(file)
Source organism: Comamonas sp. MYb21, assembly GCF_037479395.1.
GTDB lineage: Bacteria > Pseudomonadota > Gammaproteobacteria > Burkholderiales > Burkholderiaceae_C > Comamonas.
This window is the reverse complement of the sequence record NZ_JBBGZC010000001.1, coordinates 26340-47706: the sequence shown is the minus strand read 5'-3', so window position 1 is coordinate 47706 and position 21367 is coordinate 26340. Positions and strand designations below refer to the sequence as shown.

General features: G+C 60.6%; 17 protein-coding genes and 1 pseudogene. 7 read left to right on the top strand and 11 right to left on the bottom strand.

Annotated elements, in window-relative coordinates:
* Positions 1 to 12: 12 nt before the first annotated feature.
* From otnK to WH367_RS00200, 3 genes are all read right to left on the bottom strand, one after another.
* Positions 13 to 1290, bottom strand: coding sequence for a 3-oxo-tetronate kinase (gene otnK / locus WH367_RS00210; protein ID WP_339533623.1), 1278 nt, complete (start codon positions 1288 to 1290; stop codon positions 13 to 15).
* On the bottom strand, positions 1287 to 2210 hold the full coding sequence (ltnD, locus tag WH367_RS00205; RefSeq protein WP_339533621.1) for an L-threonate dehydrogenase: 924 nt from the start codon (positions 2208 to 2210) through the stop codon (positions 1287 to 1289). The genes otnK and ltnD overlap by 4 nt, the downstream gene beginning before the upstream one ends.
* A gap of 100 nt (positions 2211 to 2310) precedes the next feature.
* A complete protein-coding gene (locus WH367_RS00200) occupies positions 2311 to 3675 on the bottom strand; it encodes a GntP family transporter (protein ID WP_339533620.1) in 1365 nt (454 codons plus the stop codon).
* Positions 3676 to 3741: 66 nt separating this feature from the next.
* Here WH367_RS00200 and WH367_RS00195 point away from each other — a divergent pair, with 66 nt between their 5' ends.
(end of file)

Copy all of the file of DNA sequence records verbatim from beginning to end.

Source organism: Comamonas sp. MYb21, assembly GCF_037479395.1.
GTDB lineage: Bacteria > Pseudomonadota > Gammaproteobacteria > Burkholderiales > Burkholderiaceae_C > Comamonas.
This window is the reverse complement of the sequence record NZ_JBBGZC010000001.1, coordinates 26340-47706: the sequence shown is the minus strand read 5'-3', so window position 1 is coordinate 47706 and position 21367 is coordinate 26340. Positions and strand designations below refer to the sequence as shown.

General features: G+C 60.6%; 17 protein-coding genes and 1 pseudogene. 7 read left to right on the top strand and 11 right to left on the bottom strand.

Annotated elements, in window-relative coordinates:
* Positions 1 to 12: 12 nt before the first annotated feature.
* From otnK to WH367_RS00200, 3 genes are all read right to left on the bottom strand, one after another.
* Positions 13 to 1290, bottom strand: coding sequence for a 3-oxo-tetronate kinase (gene otnK / locus WH367_RS00210; protein ID WP_339533623.1), 1278 nt, complete (start codon positions 1288 to 1290; stop codon positions 13 to 15).
* On the bottom strand, positions 1287 to 2210 hold the full coding sequence (ltnD, locus tag WH367_RS00205; RefSeq protein WP_339533621.1) for an L-threonate dehydrogenase: 924 nt from the start codon (positions 2208 to 2210) through the stop codon (positions 1287 to 1289). The genes otnK and ltnD overlap by 4 nt, the downstream gene beginning before the upstream one ends.
* A gap of 100 nt (positions 2211 to 2310) precedes the next feature.
* A complete protein-coding gene (locus WH367_RS00200) occupies positions 2311 to 3675 on the bottom strand; it encodes a GntP family transporter (protein ID WP_339533620.1) in 1365 nt (454 codons plus the stop codon).
* Positions 3676 to 3741: 66 nt separating this feature from the next.
* Here WH367_RS00200 and WH367_RS00195 point away from each other — a divergent pair, with 66 nt between their 5' ends.